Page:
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Picnic On The Mall
They know they're eating watermelon.
I don't think they know they're kids,
much less Black Kids Eating Watermelon.
They are too much there for that,
too carefully negotiating interim agreements
between smooth bare legs and the marks
hard-pressed grass will leave,
too much a part of each other's
separateness, limbs as tangled
in the eye's space as the directions
or implied directions of their gazes.
They look more interested in each other
than stereotypes have any business being.
Stereotypes are interesting. The summer
tourists walking on the mall are torn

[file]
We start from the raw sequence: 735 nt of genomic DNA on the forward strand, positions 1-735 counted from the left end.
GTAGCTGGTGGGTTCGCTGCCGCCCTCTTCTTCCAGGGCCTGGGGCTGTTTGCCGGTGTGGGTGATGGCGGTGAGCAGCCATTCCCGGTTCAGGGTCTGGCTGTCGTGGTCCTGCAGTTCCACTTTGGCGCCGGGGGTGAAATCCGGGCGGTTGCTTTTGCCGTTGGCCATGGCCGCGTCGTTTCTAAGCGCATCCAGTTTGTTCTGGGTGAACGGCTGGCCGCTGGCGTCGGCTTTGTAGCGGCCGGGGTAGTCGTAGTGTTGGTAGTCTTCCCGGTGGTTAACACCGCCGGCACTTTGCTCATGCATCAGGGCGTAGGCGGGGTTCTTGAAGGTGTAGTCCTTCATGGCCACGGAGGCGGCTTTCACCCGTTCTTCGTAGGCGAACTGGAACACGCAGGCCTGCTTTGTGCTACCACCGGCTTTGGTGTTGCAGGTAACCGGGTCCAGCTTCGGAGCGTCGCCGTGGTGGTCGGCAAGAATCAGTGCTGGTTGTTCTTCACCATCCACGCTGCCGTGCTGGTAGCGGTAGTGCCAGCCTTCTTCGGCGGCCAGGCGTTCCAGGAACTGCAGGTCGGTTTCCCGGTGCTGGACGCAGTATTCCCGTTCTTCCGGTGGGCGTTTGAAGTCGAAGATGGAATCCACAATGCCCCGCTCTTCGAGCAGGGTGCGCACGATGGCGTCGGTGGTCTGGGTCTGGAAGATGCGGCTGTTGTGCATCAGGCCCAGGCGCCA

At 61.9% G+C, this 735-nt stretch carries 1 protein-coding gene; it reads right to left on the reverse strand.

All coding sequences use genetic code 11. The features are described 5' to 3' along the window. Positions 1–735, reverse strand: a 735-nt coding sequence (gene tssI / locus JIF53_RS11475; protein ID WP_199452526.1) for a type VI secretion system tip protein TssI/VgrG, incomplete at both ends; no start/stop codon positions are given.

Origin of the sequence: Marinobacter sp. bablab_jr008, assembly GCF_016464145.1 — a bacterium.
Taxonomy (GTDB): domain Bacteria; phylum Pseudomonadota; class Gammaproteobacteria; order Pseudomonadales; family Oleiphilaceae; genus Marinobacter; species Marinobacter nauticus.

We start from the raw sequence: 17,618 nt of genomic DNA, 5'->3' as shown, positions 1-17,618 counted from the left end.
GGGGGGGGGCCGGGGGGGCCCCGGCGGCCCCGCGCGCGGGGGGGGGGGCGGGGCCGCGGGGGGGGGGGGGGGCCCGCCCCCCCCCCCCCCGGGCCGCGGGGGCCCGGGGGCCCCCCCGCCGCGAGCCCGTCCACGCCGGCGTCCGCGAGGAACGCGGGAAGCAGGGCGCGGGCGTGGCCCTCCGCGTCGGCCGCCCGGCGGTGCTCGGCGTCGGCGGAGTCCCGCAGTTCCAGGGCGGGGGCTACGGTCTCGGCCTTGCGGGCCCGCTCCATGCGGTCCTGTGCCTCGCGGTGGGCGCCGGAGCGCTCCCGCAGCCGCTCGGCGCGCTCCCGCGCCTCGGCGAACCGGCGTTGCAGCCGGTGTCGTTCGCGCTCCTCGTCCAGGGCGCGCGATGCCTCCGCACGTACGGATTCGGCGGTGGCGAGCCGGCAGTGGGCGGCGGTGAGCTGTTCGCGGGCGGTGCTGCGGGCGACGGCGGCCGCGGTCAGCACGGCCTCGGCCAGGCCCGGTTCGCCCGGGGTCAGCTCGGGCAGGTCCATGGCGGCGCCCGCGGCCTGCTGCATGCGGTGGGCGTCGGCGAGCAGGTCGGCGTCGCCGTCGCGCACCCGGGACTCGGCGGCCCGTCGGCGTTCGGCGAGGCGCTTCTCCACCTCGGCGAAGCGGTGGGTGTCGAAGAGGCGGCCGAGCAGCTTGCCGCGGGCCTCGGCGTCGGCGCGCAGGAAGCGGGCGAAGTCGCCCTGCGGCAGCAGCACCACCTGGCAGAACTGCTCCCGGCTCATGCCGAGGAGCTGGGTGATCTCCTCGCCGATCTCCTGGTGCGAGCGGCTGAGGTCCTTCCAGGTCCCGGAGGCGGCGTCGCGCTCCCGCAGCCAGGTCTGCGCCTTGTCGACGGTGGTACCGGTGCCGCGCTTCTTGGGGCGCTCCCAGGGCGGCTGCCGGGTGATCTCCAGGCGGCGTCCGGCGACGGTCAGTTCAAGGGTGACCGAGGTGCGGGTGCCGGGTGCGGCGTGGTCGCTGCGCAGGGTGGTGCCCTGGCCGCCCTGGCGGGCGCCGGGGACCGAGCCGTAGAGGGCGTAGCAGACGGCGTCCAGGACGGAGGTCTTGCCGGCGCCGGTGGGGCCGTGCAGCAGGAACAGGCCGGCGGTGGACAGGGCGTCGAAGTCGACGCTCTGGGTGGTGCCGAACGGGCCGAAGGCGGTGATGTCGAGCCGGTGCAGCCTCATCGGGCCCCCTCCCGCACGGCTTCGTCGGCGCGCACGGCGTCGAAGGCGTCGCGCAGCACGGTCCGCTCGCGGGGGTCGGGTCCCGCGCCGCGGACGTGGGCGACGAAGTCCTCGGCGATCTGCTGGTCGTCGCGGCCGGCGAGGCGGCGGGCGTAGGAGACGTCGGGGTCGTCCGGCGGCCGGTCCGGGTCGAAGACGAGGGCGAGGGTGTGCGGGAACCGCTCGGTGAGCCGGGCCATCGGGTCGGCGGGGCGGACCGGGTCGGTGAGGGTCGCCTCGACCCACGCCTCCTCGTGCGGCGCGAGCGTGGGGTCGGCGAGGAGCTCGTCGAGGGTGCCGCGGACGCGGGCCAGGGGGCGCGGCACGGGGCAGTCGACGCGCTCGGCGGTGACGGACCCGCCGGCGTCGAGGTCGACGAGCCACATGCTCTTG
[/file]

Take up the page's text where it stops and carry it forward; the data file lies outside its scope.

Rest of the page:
between being interested and interesting.
But these kids who may not know they are kids
(but know they can sit any old way
in the grass that also goes every
which way) are interested--in
each other, in what they are saying,
in the geometrical shapes of melon slices
and how each bite leaves scallop-marks,
all the wrong things, not one of them
looking at that big bland capitol dome
back there being interesting, but for us,
too, an afterthought, a brief optical detour,
our eyes quickly pulled back to this dance
of naked knees, bright shirts, lazy glances
and pink points of pure sweet interest.
October 6, 2002